In the morning, Pau discovered a ladybug with no spots in our tent.
The next day, we got a few rides, but then spent several hours waiting for a lift in a small town. Finally a trucker with a tarped load agreed to take us to Bogotá, under one condition. I would have to sit in the back, on the cargo, and Pau had to sit in the front with him. I was skeptical, but Pau said "OK!" She didn't seem to find anything suspicious about the request. I was a little worried, but I figured that long as the truck was moving, the man's hands had to be on the wheel. So I climbed up on the tarp and made myself comfortable.
It was a long ride through winding mountains. I had a bottle of soda and could sit back and enjoy the view. The weather was perfect. The wind that rushed passed me smelled fresh and foreign. I felt isolated, like an island. I was so far from home and with nothing except the clothes on my back. Stranded.
A few hundred feet above me, I noticed the silhouette of a great bird against the blue sky. It was flying in the same direction as we were driving, but it didn't flap its wings or spiral up thermals. It just hung freely in the air. From the distance, it didn't seem to be moving, but I suppose it was traveling in the same direction as we were.
I decided to finish the trip and hitch the rest of the way home. I could go shopping for some essentials and carry what I needed in plastic bags from the store. I could continue traveling without a backpack. My backpack was not my vehicle. I am my vehicle.
We arrived in Bogotá at night and were dropped off along the highway outside the city. It was not raining, but the ground was wet and covered in puddles. We asked a policeman for directions to the firehouse. Instead of answering, he asked where we were from.
"I'm American," I said.
"I am Ecuatoraina," said Pau.
"Let me see some ID," said the cop.
"Well, actually, my passport was stolen... you see... I only have my driver's license." I fished it out of my wallet and handed it to him.
"Very peculiar," he said, looking it over. "I am going to have to verify this." He walked away.
Pau and I waited patiently. "Cops here are so worthless," I said.
"Yeah," she said. "He should be helping us!"
"Ask for directions... he checks our identity. Like he needs to verify that I'm a foreigner."
After about a minute, I started to wonder where the pig was going.
"I don't think he's coming back," I said.
Pau said nothing.
"I'm going to go after him."
I jogged down the road. The cop was meandering along, looking the license over front and back. He didn't seem in a hurry. He seemed to find it kind of interesting. I jogged up beside him.
"Uh... can I have that back? I need it."
He seemed surprised, but kept walking. "Oh no, you are here illegally. I am going to get you deported." Pau ran up along the other side of him.
"No, I'm here legally," I explained, following alongside him. "Got my stamp at the border and everything! But the passport was stolen. Over in Cali."
"You're making that up," said the policeman smiling.
Pau was getting mad. "You are such a worthless cop! Why can't you do your job instead of tormenting backpackers?"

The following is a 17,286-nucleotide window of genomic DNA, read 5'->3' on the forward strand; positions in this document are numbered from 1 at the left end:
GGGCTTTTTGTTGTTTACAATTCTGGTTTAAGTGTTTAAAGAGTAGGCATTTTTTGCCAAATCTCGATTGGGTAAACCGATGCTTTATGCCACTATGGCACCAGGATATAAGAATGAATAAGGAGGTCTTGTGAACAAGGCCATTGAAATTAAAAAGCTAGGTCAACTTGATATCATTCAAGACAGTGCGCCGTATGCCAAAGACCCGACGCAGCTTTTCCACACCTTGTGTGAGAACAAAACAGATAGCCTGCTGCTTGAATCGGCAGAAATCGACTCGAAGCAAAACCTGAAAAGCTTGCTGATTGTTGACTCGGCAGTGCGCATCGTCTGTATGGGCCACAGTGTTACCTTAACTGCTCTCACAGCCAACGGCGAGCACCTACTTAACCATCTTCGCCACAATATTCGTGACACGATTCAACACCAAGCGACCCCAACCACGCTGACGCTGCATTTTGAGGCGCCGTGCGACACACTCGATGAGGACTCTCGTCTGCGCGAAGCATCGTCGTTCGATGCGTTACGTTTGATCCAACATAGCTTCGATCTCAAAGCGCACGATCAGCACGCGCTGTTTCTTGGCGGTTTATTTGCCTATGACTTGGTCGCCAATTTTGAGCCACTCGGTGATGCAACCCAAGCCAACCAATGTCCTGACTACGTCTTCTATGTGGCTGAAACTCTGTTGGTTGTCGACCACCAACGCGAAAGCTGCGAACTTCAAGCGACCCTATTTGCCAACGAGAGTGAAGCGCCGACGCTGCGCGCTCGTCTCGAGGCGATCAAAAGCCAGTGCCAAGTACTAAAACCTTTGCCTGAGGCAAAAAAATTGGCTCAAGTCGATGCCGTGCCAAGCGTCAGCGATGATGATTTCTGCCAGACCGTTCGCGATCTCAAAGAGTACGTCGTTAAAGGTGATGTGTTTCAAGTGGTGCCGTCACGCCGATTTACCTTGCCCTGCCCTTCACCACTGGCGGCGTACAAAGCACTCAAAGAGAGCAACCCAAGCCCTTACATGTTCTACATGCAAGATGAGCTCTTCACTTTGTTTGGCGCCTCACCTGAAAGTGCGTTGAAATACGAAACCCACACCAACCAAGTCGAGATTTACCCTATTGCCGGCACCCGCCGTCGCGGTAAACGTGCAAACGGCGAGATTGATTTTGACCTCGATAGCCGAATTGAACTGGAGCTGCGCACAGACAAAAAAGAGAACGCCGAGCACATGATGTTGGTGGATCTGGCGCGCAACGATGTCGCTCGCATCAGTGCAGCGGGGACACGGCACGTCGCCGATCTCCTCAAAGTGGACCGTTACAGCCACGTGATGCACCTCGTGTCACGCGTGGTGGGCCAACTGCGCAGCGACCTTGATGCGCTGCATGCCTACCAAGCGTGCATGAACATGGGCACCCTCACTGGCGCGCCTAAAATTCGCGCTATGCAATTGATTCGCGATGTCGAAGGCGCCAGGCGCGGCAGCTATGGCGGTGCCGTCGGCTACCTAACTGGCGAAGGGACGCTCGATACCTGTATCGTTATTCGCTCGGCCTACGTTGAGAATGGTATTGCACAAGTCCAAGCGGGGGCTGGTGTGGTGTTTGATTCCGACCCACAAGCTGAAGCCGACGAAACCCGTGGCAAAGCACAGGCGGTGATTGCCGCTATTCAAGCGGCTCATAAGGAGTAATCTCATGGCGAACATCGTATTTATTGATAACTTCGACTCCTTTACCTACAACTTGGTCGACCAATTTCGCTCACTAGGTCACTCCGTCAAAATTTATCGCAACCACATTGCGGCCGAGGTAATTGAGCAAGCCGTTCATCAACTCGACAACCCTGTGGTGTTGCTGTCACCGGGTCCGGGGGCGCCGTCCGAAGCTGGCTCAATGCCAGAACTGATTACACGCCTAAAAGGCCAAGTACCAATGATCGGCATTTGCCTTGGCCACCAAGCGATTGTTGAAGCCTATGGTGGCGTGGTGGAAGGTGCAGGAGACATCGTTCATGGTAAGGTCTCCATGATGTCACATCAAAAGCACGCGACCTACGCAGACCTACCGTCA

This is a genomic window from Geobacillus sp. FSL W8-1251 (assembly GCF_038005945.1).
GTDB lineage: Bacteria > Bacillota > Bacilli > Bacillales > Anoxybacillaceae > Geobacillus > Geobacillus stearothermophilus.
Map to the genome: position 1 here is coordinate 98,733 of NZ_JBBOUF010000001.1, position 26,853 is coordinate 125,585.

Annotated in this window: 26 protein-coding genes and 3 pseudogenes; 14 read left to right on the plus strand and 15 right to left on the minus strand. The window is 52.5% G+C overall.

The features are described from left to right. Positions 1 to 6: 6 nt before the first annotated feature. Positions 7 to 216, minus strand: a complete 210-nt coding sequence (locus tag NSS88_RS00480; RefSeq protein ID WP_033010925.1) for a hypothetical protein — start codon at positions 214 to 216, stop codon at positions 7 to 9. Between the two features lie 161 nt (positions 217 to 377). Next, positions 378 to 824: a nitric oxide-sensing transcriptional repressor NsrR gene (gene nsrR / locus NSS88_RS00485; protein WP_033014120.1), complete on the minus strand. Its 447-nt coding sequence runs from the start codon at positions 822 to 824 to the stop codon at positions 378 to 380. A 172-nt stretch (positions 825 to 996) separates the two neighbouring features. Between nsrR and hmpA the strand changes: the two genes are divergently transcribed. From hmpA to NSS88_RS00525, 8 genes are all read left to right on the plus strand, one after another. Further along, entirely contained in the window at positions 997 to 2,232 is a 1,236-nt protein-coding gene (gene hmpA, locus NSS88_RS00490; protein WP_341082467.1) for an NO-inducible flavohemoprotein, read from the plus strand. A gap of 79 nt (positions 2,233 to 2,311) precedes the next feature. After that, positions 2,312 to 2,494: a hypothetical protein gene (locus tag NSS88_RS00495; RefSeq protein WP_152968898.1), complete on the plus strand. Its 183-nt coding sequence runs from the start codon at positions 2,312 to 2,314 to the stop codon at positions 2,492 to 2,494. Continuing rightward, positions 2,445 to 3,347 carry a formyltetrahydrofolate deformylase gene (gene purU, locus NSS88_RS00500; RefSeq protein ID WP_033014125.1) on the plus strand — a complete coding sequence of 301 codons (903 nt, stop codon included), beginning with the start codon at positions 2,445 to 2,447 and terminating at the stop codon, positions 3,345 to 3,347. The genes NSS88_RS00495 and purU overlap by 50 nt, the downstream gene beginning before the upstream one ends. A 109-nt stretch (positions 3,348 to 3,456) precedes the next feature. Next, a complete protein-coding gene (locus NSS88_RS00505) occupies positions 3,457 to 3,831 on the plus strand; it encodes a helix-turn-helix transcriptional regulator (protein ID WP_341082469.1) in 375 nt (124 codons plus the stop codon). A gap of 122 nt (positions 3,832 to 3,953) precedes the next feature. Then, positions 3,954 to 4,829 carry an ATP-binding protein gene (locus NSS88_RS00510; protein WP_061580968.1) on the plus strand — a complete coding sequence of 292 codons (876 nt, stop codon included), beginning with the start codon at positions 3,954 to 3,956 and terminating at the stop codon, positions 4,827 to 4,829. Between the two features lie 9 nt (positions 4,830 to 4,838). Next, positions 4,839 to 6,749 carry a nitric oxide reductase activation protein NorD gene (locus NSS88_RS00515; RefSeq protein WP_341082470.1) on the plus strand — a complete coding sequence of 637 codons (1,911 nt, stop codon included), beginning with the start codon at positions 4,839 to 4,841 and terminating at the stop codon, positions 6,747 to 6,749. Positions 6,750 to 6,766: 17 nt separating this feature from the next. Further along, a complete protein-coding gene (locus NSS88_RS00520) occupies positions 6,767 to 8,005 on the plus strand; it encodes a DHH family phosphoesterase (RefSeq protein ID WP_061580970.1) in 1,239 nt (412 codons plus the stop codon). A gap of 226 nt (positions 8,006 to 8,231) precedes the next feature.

The policeman seemed to think the situation was humorous. He turned and walked back the way he came, causing Pau and I to double back and continue following him.
"I really need that," I told him. "It's my only identification. Can I have it back?"
"Oh no," said the cop. "You are illegal immigrants. I'm going to deport you." He grinned.
His amusement made Pau madder. Her anger seemed to amuse him further. She started yelling things I didn't understand. But the cop understood them and chuckled.
This went on for a little while. Pau yelled things, and the policeman grinned harder and replied calmly that we were illegals and that he was just doing his job, and so on. And Pau got madder and madder. I just wanted my driver's license back.
When I had a good opportunity, I reached over and snatched it out of his fat fingers as swiftly as I could. He gasped. "See? You are illegals... and thieves too! Yes, I'm going to need to arrest you." He grinned from ear to ear.
Pau absolutely lost it. "YOU ARE WORTHLESS! A PIECE OF SHIT! FUCK! YOU!" She gave him the finger and stormed off. I followed her. "Don't worry about it. I got the ID. He's a dick. Cops are dicks. It's no big deal."
When Pau calmed down, she told me about the trucker. "That driver was such a creep!" she said. I was surprised that she was surprised.
"Didn't you think something was fishy when he wanted you to sit alone in the front with him?" I asked.
"Nooo," she said. "I didn't know why he said that, but I didn't think anything of it. But he was so... uncomfortable! He kept asking me all kinds of weird questions."
"Like about sex! He asked how often I have sex! So I avoided the question. But he said 'Hey, we're adults. It's normal conversation.'"
"That sucks," I said.
"And he called his mistress. 'Yes OK, I will meet you tonight.' And he hung up with her and called his wife. 'Yes, OK honey, I will see you on Sunday.' He is disgusting! And he asked about you too!"
"Like if I have sex with you. And what are the gringos are like in bed. And what are gringo penises like? Arrrrgh!"
I chuckled. "Gee that sucks. You should have just ignored him."
"I tried! I just looked out the window but he reached over and said 'Hey. Hey.'" she shook my arm. "'Did you hear me? I asked about the gringo penis.'"
The firemen didn't have a place for us to stay, so we went to an internet cafe. There, we found a host who offered to pick us up from near the fire department. We were fortunate enough to have a place to stay until Pau's friends returned from their trip.
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